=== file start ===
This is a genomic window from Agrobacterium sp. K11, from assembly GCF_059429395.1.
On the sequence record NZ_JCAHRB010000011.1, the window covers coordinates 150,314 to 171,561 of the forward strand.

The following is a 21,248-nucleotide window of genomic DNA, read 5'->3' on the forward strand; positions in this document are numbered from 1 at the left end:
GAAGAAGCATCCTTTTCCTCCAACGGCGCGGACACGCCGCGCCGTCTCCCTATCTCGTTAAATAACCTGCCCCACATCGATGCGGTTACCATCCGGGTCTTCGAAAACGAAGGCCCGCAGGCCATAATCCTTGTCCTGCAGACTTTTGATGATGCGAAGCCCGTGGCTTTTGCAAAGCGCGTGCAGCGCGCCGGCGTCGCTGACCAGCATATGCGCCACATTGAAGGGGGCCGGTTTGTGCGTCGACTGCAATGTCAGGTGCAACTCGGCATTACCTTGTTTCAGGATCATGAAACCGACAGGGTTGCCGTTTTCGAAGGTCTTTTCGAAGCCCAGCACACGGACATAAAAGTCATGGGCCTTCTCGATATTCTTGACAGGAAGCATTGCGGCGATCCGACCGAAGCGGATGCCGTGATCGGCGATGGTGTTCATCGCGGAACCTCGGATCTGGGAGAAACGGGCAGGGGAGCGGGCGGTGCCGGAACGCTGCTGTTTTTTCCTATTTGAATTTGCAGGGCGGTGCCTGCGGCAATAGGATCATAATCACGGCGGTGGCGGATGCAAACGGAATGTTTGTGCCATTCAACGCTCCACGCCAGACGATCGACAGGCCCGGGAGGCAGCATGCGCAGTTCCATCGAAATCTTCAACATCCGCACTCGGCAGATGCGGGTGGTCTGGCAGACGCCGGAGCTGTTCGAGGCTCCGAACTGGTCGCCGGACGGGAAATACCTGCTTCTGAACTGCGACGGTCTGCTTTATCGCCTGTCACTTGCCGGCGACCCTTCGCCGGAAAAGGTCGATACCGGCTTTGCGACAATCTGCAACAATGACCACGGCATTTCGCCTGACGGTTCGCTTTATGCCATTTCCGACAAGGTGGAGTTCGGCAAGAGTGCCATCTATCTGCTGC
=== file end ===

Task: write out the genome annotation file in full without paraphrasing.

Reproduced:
This is a genomic window from Agrobacterium sp. K11, from assembly GCF_059429395.1.
On the sequence record NZ_JCAHRB010000011.1, the window covers coordinates 150,314 to 171,561 of the forward strand.

The following is a 21,248-nucleotide window of genomic DNA, read 5'->3' on the forward strand; positions in this document are numbered from 1 at the left end:
GAAGAAGCATCCTTTTCCTCCAACGGCGCGGACACGCCGCGCCGTCTCCCTATCTCGTTAAATAACCTGCCCCACATCGATGCGGTTACCATCCGGGTCTTCGAAAACGAAGGCCCGCAGGCCATAATCCTTGTCCTGCAGACTTTTGATGATGCGAAGCCCGTGGCTTTTGCAAAGCGCGTGCAGCGCGCCGGCGTCGCTGACCAGCATATGCGCCACATTGAAGGGGGCCGGTTTGTGCGTCGACTGCAATGTCAGGTGCAACTCGGCATTACCTTGTTTCAGGATCATGAAACCGACAGGGTTGCCGTTTTCGAAGGTCTTTTCGAAGCCCAGCACACGGACATAAAAGTCATGGGCCTTCTCGATATTCTTGACAGGAAGCATTGCGGCGATCCGACCGAAGCGGATGCCGTGATCGGCGATGGTGTTCATCGCGGAACCTCGGATCTGGGAGAAACGGGCAGGGGAGCGGGCGGTGCCGGAACGCTGCTGTTTTTTCCTATTTGAATTTGCAGGGCGGTGCCTGCGGCAATAGGATCATAATCACGGCGGTGGCGGATGCAAACGGAATGTTTGTGCCATTCAACGCTCCACGCCAGACGATCGACAGGCCCGGGAGGCAGCATGCGCAGTTCCATCGAAATCTTCAACATCCGCACTCGGCAGATGCGGGTGGTCTGGCAGACGCCGGAGCTGTTCGAGGCTCCGAACTGGTCGCCGGACGGGAAATACCTGCTTCTGAACTGCGACGGTCTGCTTTATCGCCTGTCACTTGCCGGCGACCCTTCGCCGGAAAAGGTCGATACCGGCTTTGCGACAATCTGCAACAATGACCACGGCATTTCGCCTGACGGTTCGCTTTATGCCATTTCCGACAAGGTGGAGTTCGGCAAGAGTGCCATCTATCTGCTGC